November 10, 2017 // 10:49 a.m.
The Royal Society has called for the UK to increase its investment in computing education in schools tenfold to £60 million, under the threat that without the increased funding 'an entire generation may never unlock the full potential of new technologies such as robotics, artificial intelligence and machine learning.'
Following the release of the After the Reboot - Computing Education in UK Schools report early this morning, the Royal Society has warned that the government is not doing enough to prepare schoolchildren for the modern world. 'The rate at which technology is transforming the workplace means that we live in a world where many primary schoolchildren will work in technology-based roles that do not yet exist, so it is essential that future generations can apply digital skills with confidence,' claims Professor Steve Furber, one of the original engineers at UK computing pioneer Acorn and co-creator of the Arm processor architecture. 'For pupils to thrive, we need knowledgeable, highly skilled teachers. However, computing teachers have told us that they feel the government rushed in a new curriculum without giving them the support or money to deliver it.
'The report paints a bleak picture in England, which meets only 68 percent of its computing teacher recruitment targets and where, as a result, one in two schools don’t offer Computer Science at GCSE, a crucial stage of young people’s education. Overhauling the fragile state of our computing education will require an ambitious, multipronged approach. We need the government to invest significantly more to support and train 8,000 secondary school computing teachers to ensure pupils have the skills and knowledge needed for the future.'
That approach, the Royal Society has claimed, requires a considerable increase in investment: The group has called for an increase in funding to £60 million over the next five years - a tenfold increase from current levels, and an amount which would put computing on the same level as maths and physics as a fundamental of the curriculum.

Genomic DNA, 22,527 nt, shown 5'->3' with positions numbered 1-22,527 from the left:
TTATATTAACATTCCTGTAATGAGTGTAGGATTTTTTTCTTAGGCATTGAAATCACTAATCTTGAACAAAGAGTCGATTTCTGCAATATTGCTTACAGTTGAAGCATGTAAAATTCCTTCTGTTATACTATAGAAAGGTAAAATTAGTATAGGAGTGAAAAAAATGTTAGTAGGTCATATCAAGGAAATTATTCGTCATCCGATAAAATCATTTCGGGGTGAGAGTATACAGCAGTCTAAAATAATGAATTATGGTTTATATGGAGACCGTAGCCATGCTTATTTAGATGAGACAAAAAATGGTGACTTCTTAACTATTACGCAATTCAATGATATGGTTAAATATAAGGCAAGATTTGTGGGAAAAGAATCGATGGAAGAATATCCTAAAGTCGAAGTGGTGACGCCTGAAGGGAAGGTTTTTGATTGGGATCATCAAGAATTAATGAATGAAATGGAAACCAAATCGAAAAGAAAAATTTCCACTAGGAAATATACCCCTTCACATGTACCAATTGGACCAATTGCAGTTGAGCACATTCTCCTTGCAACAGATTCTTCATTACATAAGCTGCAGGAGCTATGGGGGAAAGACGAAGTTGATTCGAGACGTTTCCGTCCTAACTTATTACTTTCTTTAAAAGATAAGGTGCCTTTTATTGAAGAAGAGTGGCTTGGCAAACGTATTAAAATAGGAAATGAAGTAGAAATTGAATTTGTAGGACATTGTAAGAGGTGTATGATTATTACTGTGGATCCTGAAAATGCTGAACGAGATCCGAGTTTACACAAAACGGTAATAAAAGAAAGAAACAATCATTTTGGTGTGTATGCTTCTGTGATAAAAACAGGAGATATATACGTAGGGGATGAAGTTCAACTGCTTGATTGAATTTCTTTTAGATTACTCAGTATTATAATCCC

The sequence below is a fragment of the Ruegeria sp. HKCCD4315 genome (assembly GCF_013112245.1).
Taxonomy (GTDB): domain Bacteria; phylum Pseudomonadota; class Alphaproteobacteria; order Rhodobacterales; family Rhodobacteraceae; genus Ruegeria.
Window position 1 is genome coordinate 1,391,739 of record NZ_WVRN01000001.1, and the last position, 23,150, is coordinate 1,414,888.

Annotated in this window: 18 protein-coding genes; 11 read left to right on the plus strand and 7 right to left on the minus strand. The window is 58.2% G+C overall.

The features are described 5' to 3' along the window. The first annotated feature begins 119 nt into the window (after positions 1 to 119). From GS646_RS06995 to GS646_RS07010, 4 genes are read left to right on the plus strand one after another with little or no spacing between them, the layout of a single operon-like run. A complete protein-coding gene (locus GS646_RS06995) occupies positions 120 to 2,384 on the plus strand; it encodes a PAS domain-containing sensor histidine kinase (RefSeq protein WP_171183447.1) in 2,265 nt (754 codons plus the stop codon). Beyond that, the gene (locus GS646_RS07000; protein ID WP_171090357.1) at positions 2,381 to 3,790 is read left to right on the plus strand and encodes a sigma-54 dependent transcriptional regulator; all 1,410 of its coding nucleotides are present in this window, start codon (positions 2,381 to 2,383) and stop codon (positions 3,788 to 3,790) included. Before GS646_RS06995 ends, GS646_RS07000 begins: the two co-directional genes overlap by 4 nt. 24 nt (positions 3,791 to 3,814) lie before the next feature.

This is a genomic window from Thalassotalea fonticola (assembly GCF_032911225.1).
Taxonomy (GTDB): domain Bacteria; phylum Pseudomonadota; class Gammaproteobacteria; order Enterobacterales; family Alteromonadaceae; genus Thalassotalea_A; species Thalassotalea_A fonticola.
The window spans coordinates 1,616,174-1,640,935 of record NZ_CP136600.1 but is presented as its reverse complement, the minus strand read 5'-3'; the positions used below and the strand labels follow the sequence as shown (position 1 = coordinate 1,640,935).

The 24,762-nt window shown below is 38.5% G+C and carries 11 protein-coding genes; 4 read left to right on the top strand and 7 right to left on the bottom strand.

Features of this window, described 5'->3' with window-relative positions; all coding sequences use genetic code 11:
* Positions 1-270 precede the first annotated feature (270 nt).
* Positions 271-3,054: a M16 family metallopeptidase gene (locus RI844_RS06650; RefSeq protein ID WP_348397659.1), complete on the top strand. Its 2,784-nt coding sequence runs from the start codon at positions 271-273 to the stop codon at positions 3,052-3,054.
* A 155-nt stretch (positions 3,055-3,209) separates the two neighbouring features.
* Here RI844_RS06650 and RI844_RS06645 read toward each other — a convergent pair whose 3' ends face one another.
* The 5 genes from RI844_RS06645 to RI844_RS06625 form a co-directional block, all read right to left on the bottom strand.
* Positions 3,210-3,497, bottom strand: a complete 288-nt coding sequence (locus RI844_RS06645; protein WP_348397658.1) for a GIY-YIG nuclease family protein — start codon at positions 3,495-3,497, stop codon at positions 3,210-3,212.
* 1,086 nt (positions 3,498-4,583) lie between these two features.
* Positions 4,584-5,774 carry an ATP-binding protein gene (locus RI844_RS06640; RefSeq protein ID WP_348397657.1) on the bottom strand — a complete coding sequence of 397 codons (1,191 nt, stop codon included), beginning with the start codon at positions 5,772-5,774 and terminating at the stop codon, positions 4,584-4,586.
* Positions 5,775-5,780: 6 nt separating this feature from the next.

The investment would be used to address what the Royal Society has picked as the key findings of the report: More than half of English schools, 54 percent, do not offer a GCSE in Computer Science, covering nearly a third of pupils; that the country is meeting only 68 percent of its recruitment target for teacher training courses in computing, well below those for physics and classics; and that a mere one in five GCSE-level Computer Science students are female.
The technology industry is, naturally, backing the Royal Society - though with words, rather than funds. 'We welcome the Royal Society's report, which shows that despite good progress in recent years there is still much more to do to ensure young people across the UK have access to computer science education,' says Ronan Harris, managing director of advertising giant Google's UK arm. 'Whatever school they attend or what field they plan to go into, every student should have the opportunity to understand the principles and practices of computing. This will broaden their career opportunities and is critical to developing a globally competitive workforce for the 21st century. Google could not have been founded and could not have grown without top quality computer science education. That is why we’re committed to working with partners to support teacher training and recruitment.'